Written: 2 February, 1919
First Published: 1931;Published according to the manuscript
Source: Lenin’s Collected Works, 4th English Edition, Progress Publishers, Moscow, 1972 Volume 28, pages 443-444
Translated: Jim Riordan
Transcription/HTML Markup: David Walters & Robert Cymbala
Online Version: V. I. Lenin Internet Archive May, 2002
The question of the co-operatives and consumers’ communes (see Izvestia, February 2) recently discussed in the Council of People’s Commissars involves the most vital problem of the day, measures of transition from the bourgeois co-operatives to a communist consumers’ and pro-ducers’ union of the whole population.
Let us imagine co-operatives embrace 98 per cent of the population. This happens in the countryside.
Does this make them communes?
No, if the co-operative (1) gives advantages (dividends on shares, etc.) to a group of special shareholders; (2) pre-serves its own special apparatus which shuts out the popu-lation at large, in particular the proletariat and semi-proletariat; (3) does not give preference in produce distri-bution to the semi-proletariat over the middle peasants, to the middle peasants over the rich; (4) does not confis-cate the surplus produce first from the rich, then from the middle peasants, and does not rely on the proletariat and semi-proletariat. And so on and so forth.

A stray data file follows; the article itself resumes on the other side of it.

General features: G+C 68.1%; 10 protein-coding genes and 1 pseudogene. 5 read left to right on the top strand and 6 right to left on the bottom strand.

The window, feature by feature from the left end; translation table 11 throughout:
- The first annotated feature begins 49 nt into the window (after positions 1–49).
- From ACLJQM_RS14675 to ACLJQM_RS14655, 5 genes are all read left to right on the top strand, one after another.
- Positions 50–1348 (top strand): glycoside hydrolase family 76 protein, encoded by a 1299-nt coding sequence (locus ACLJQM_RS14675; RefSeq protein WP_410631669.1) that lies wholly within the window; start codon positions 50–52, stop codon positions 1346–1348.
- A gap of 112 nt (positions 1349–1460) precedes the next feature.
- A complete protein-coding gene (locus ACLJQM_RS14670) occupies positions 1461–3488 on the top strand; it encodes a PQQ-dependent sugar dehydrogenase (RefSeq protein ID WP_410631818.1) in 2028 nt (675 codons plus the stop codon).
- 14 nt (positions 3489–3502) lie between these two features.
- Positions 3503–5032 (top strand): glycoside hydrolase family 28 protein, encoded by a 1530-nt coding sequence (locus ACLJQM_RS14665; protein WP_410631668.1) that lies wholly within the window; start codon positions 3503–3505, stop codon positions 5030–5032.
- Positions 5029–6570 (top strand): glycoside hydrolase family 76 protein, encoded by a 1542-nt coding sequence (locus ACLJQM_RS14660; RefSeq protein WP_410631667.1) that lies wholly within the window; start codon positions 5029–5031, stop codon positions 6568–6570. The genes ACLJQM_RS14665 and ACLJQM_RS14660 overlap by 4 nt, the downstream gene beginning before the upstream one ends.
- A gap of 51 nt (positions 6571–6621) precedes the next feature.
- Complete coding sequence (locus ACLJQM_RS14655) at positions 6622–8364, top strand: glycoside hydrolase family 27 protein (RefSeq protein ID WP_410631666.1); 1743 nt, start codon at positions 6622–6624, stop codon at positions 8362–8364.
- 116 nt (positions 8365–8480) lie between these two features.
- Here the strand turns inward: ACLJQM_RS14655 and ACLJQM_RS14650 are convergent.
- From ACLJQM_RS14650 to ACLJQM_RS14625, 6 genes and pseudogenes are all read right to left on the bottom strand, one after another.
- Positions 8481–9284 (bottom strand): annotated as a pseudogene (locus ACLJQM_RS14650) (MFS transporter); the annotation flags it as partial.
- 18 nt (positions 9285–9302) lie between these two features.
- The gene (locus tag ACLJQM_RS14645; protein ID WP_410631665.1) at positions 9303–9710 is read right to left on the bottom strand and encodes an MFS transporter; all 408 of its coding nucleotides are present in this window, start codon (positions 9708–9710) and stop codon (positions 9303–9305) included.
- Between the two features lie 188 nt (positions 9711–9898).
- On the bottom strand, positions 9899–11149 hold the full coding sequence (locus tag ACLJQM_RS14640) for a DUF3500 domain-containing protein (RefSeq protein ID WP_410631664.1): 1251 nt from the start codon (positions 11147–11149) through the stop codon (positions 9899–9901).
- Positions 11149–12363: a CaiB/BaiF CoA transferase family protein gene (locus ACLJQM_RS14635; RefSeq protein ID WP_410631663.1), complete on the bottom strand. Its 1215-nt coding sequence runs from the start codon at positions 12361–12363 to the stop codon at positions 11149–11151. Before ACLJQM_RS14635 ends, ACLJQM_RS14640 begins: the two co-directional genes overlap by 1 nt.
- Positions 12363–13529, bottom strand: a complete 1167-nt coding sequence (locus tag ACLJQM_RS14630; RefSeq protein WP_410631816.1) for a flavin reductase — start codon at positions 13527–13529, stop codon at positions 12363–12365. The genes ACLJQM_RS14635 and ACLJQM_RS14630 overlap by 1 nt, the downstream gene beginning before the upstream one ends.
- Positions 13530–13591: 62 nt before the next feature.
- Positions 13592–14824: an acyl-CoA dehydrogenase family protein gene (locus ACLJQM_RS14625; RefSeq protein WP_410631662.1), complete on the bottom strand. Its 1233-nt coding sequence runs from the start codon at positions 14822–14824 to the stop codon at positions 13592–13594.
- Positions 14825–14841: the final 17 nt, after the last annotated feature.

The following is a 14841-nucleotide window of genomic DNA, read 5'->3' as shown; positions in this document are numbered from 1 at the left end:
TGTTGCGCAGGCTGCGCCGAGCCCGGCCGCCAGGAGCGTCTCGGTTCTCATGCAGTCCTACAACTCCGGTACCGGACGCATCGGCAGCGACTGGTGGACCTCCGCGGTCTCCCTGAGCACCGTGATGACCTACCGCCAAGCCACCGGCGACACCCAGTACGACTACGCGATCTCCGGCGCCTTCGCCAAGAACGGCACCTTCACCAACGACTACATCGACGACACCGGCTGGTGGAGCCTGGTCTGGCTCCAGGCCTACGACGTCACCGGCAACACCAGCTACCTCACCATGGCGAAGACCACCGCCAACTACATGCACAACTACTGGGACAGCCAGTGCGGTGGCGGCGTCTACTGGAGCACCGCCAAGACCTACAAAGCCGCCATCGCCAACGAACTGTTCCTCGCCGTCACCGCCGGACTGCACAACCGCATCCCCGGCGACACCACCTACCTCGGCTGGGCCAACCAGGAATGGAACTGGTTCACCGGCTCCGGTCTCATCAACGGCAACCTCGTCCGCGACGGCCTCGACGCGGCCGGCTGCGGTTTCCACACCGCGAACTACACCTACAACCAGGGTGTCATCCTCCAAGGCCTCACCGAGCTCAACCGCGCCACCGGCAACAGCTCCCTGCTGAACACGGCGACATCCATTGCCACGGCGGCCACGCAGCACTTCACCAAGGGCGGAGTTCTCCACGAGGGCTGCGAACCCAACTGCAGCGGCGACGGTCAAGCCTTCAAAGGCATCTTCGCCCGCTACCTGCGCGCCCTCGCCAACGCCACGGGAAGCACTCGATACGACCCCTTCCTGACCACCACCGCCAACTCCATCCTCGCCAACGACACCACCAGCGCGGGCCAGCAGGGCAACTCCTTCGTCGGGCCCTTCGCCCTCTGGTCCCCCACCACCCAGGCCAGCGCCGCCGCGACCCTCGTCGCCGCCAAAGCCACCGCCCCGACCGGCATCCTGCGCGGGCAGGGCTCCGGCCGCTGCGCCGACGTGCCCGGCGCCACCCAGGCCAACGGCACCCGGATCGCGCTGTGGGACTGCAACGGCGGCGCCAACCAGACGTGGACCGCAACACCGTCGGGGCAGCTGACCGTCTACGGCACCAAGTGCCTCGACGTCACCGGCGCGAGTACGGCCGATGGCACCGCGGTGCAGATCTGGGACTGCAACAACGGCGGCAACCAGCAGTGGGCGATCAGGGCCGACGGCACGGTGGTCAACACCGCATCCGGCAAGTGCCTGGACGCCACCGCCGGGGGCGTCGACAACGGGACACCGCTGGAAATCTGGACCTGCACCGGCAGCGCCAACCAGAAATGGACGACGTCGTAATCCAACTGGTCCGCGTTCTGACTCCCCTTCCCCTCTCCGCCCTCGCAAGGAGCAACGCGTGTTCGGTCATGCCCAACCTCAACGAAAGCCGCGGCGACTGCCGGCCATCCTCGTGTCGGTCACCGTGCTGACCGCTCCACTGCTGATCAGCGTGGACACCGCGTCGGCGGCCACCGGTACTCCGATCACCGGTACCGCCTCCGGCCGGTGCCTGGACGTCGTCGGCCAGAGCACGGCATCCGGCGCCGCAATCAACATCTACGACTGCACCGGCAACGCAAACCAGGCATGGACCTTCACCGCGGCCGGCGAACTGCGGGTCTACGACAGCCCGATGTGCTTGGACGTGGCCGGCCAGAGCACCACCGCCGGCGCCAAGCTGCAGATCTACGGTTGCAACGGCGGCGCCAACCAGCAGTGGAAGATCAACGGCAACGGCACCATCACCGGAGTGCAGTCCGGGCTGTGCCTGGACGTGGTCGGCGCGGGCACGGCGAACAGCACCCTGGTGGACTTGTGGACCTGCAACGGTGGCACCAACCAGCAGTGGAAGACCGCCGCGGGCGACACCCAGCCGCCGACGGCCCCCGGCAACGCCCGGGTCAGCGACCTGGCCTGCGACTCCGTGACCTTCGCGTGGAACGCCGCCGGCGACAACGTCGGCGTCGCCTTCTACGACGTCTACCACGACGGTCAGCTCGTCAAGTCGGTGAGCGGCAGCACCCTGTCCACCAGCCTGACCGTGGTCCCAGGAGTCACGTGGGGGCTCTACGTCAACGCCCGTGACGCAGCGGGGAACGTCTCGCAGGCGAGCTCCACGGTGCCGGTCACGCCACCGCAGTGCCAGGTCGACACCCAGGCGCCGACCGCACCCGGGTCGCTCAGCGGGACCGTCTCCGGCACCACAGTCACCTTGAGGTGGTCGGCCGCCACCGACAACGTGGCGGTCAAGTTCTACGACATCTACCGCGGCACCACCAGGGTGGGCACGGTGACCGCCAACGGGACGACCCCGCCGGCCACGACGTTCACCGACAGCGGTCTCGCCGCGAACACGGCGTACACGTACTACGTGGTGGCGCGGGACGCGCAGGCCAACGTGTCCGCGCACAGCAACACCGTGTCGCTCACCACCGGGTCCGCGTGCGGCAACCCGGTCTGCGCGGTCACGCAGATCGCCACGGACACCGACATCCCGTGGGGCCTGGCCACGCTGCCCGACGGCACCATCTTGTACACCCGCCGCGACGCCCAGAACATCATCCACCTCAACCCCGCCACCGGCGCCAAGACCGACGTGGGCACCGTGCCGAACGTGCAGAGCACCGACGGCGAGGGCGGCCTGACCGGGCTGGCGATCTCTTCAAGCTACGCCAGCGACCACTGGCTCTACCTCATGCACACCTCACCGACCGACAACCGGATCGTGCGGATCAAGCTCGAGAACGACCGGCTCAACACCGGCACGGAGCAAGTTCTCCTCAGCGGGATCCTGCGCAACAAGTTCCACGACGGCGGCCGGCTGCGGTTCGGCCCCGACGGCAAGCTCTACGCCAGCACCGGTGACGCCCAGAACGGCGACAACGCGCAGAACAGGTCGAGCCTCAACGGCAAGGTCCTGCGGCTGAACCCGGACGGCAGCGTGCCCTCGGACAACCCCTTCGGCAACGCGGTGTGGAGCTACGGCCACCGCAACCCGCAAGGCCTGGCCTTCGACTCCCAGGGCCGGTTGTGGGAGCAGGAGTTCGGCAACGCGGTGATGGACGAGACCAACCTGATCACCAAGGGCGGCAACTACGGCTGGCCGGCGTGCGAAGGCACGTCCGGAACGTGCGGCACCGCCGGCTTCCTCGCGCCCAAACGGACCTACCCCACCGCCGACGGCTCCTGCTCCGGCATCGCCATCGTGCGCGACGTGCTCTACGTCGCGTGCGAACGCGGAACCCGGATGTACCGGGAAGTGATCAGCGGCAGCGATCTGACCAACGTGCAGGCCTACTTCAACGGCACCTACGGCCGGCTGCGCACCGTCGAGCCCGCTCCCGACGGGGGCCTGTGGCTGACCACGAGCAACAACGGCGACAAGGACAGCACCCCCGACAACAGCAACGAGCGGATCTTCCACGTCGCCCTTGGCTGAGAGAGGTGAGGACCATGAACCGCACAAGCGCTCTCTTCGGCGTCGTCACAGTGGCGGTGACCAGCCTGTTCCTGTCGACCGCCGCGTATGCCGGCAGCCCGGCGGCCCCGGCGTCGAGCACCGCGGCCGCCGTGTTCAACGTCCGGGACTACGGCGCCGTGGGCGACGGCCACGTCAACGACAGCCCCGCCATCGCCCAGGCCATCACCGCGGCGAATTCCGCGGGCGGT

The whole difficulty of the task (and the whole essence of the present task which confronts us right now) springs from the fact that we have to work out a system of practical measures governing the transition from the old co-ope-ratives (which are bound to be bourgeois since they have a group of shareholders who constitute a minority of the population, as well as for other reasons) to a new and to a real commune. These are measures for the transition from bourgeois-co-operative to proletarian-communist supply and distribution.
It is essential:
(1) to discuss this question in the press;
(2) to organise the movement of all the central and local government institutions (particularly of the Supreme Eco-nomic Council and the other Economic Councils, the Food Commissariat and food departments, the Central Statisti-cal Board and the People’s Commissariat of Agriculture) to tackle this task;
(3) to instruct the Co-operative Department of the Supreme Economic Council and the institutions enumerated in par. 2 to work out a programme of these measures and a form for collecting information on such measures and facts which enable us to develop these measures;
(4) to award a bonus for the best programme of measures, for the most practicable programme, for the most conve-nient and effective form and means of collecting information about it.
 On Lenin’s instructions this letter was forwarded to the People’s; Commissariat of Food, the People’s Commissariat of Finance and to the Supreme Economic Council. The question of the co-operatives and consumers’ communes was discussed at the Council of People’s Commissars on January 28, 1919.